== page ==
The importance of vision cannot be overemphasized. You need to provide people with clarity of the big picture goals and how the product will help fulfill that vision. People also want to know how their contributions will make a difference, whether on the product team or working across the organization. A well-articulated vision is also of tantamount importance for people to know what does not require their time, energy and depletes limited resources.
For example, your product vision may be to provide a platform that improves the way people work, unlocking the speed at which they can collaborate.
The second core element is the challenge you’re solving for; providing context for what it will take to realize the long-term vision. By understanding the challenge we can then start to differentiate between symptomatic issues and the root causes.
This allows us to break down the large challenge into smaller manageable, specific, and actionable issues to focus on solving. Notice we’re not trying to solve the issue. We’re making sure we understand the complexity of the challenge. Breaking down a challenge helps to unveil essential insights that will inform the success of the product moving forward.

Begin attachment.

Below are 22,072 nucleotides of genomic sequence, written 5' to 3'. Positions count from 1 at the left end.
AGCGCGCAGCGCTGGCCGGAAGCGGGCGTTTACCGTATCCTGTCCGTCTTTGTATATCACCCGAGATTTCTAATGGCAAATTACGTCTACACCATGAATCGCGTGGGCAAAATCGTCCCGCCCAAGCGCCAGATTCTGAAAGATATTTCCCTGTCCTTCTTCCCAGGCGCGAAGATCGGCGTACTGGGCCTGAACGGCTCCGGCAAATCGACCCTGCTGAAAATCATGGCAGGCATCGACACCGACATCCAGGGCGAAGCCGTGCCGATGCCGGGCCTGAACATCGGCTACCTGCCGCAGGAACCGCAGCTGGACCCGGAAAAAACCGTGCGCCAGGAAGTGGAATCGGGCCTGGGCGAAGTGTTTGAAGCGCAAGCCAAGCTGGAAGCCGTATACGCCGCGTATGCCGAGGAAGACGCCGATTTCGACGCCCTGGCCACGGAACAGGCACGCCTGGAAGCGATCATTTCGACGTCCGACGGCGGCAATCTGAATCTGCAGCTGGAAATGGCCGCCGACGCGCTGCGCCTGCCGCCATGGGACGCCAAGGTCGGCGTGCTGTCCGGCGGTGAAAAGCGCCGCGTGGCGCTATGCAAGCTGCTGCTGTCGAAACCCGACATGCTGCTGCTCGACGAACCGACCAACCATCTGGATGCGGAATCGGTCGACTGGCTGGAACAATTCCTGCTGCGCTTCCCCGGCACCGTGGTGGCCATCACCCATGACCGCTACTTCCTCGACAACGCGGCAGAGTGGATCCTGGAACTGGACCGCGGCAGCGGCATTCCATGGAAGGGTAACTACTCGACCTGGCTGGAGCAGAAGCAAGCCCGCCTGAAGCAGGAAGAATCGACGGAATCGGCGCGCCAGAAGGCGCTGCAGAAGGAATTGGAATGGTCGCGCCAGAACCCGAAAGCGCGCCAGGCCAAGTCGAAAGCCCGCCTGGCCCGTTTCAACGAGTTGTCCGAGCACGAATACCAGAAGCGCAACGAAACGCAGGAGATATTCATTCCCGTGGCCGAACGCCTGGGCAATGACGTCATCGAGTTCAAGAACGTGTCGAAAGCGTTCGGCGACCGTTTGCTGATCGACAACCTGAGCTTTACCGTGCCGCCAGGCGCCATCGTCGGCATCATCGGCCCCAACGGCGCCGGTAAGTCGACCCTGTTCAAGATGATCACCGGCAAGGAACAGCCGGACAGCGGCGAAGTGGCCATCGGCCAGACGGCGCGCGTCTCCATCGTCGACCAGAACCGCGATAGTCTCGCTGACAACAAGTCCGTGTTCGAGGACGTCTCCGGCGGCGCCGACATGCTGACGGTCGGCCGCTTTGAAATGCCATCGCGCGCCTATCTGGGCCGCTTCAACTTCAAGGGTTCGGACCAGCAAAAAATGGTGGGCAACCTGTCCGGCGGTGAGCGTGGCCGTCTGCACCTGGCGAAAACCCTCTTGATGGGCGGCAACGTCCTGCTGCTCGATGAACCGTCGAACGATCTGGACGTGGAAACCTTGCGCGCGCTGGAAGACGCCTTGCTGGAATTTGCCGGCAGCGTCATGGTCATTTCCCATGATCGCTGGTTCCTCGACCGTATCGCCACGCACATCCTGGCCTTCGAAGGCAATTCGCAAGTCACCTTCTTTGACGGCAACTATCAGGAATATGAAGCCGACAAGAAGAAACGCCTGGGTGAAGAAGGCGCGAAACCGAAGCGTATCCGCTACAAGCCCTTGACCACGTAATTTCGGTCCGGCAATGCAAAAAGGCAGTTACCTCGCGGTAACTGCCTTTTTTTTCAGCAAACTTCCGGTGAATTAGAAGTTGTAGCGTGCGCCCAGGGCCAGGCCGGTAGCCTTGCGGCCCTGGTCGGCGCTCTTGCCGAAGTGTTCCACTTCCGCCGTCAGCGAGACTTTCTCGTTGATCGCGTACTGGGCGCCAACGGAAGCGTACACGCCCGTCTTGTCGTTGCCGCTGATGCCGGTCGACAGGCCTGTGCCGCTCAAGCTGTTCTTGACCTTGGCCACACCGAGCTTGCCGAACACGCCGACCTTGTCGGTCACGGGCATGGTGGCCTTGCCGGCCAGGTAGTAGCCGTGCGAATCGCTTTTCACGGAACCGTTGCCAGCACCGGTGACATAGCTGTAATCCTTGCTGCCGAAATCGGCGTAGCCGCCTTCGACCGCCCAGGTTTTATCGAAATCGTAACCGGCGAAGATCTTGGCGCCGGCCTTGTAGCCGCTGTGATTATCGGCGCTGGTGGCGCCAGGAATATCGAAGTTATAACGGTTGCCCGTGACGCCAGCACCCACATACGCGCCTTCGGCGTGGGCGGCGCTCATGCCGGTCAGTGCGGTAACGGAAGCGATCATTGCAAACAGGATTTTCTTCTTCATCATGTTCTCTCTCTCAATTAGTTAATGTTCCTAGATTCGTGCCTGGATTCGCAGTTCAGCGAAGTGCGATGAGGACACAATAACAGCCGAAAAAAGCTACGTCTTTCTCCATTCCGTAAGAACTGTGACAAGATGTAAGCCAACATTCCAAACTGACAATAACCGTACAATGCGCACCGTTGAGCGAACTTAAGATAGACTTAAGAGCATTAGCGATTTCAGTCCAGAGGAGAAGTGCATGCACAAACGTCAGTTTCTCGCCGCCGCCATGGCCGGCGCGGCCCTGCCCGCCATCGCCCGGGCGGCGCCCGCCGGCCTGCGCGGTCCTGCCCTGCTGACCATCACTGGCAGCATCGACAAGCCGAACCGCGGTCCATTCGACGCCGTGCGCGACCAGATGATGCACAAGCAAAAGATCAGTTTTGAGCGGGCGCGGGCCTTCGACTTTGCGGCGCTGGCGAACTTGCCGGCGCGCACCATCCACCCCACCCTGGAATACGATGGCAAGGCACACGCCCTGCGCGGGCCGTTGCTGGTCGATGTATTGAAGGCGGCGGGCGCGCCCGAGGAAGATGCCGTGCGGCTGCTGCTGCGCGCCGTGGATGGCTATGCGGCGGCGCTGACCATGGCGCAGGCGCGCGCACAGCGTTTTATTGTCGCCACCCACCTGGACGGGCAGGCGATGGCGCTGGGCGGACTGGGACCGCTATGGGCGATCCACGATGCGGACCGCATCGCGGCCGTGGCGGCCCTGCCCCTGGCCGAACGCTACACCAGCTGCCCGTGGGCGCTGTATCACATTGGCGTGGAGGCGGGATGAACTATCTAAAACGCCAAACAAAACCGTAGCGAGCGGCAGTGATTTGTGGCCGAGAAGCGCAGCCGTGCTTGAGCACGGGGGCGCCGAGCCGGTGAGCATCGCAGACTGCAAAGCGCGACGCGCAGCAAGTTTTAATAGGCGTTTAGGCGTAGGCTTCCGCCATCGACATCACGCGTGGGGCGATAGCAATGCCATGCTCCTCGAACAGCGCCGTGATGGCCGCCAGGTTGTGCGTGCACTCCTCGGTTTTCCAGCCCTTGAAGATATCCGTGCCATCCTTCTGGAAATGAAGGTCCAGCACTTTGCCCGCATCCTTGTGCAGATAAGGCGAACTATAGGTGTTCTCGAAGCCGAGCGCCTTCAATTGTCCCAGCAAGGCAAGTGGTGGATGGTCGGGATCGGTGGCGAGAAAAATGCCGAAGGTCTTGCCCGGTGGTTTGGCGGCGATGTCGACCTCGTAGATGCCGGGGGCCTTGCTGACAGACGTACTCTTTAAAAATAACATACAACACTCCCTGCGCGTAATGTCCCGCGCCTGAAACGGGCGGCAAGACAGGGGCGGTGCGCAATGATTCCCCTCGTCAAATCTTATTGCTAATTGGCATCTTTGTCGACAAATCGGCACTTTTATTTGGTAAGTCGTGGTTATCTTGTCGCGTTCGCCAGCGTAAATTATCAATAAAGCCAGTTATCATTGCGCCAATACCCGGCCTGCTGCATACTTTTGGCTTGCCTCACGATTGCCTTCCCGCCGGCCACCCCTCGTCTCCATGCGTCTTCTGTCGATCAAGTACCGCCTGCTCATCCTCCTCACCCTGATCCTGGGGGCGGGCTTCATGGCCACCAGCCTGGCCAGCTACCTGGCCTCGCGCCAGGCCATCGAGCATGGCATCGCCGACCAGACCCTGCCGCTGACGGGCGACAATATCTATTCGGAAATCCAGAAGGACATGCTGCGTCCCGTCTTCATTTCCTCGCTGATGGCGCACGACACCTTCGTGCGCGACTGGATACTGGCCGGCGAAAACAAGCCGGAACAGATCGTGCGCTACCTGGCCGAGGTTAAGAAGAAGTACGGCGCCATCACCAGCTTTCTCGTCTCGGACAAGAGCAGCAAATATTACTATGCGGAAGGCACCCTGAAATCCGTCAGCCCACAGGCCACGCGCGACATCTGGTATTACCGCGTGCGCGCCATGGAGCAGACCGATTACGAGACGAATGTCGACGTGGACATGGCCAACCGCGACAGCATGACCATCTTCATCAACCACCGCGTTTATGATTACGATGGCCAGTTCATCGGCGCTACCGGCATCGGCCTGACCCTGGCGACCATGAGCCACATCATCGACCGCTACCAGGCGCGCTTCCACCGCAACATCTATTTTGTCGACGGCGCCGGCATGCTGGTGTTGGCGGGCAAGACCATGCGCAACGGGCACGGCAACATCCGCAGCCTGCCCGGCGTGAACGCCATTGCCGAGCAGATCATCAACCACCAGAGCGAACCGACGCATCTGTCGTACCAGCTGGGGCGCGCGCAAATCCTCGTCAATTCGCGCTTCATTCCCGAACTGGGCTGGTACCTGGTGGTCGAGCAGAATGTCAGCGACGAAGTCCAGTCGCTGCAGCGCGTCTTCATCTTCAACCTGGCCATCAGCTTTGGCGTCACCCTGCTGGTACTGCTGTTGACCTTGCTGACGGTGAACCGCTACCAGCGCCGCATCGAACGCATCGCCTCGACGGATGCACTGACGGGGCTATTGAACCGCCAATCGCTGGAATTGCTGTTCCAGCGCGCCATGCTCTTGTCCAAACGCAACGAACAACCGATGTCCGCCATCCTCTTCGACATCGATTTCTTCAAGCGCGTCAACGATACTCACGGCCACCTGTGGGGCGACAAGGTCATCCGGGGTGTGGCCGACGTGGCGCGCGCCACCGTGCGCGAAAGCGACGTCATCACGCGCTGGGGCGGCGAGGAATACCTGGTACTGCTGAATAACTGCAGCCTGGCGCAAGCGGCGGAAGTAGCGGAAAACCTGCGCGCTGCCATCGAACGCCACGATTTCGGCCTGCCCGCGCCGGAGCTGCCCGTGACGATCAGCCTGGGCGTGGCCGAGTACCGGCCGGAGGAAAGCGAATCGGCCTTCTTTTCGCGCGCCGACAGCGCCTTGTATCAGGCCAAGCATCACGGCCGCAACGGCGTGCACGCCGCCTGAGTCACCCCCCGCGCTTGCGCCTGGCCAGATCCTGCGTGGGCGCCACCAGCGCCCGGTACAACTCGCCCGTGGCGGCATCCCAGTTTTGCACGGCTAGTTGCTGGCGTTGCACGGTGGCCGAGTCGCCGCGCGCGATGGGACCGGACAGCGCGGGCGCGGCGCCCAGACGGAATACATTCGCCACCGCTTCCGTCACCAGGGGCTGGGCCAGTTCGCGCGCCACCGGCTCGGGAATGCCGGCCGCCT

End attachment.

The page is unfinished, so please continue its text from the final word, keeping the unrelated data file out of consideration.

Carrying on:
For example, the challenge you need to solve is subscriber retention. The most immediate opportunity is to address a poor on-boarding experience.
Next, we need to identify and understand the impact of the issues on the business and/or the audience. What is the baseline or current state? This helps to clearly understand (measure or delineate) the current business state and measure the progress as people work towards the intended outcome. Understanding the impact also allows you to highlight qualitative and quantitative metrics to support the business case by using a single variable or a cumulative effect.
For example, the impact of the unmet challenge is the high costs of new subscriber acquisition combined with customer service inquiries averaging a cost $650/user.